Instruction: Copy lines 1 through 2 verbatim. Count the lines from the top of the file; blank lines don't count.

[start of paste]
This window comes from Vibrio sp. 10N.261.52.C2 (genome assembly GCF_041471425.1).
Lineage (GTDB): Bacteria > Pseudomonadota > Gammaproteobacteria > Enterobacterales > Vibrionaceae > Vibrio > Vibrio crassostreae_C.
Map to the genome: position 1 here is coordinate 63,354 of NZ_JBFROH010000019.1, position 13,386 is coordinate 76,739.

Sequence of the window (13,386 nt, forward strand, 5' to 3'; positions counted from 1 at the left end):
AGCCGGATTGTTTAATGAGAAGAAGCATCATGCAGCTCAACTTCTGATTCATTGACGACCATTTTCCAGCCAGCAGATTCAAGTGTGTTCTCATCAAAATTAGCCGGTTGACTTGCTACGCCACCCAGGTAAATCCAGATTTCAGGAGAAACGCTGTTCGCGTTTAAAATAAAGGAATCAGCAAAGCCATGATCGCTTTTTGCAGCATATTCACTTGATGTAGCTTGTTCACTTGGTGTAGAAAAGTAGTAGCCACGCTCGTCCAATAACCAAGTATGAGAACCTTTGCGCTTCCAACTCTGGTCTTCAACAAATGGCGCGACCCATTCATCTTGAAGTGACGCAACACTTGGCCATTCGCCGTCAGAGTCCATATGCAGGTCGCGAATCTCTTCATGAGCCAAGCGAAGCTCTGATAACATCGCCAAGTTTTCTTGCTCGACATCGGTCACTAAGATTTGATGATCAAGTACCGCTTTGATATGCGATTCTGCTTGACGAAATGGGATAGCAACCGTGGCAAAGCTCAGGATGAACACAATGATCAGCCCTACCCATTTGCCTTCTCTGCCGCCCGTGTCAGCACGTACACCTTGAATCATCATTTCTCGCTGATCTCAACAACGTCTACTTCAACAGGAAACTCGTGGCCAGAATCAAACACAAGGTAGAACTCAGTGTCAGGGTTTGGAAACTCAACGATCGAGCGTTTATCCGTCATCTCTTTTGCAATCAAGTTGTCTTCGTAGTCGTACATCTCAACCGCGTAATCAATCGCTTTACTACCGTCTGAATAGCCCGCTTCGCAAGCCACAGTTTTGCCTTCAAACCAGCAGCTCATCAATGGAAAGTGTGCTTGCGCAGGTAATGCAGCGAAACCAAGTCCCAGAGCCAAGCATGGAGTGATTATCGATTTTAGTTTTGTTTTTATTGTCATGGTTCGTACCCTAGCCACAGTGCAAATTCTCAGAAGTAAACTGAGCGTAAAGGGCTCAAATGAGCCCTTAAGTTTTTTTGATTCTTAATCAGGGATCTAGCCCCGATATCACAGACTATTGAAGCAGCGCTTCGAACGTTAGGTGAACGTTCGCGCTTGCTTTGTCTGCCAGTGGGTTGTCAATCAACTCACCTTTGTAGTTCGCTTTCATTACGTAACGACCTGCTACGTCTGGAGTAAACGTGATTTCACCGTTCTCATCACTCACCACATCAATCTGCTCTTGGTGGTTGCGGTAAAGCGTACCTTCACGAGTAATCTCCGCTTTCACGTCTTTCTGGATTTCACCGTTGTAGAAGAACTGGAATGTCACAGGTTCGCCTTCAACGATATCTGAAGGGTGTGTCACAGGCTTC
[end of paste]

This window comes from Vibrio sp. 10N.261.52.C2 (genome assembly GCF_041471425.1).
Lineage (GTDB): Bacteria > Pseudomonadota > Gammaproteobacteria > Enterobacterales > Vibrionaceae > Vibrio > Vibrio crassostreae_C.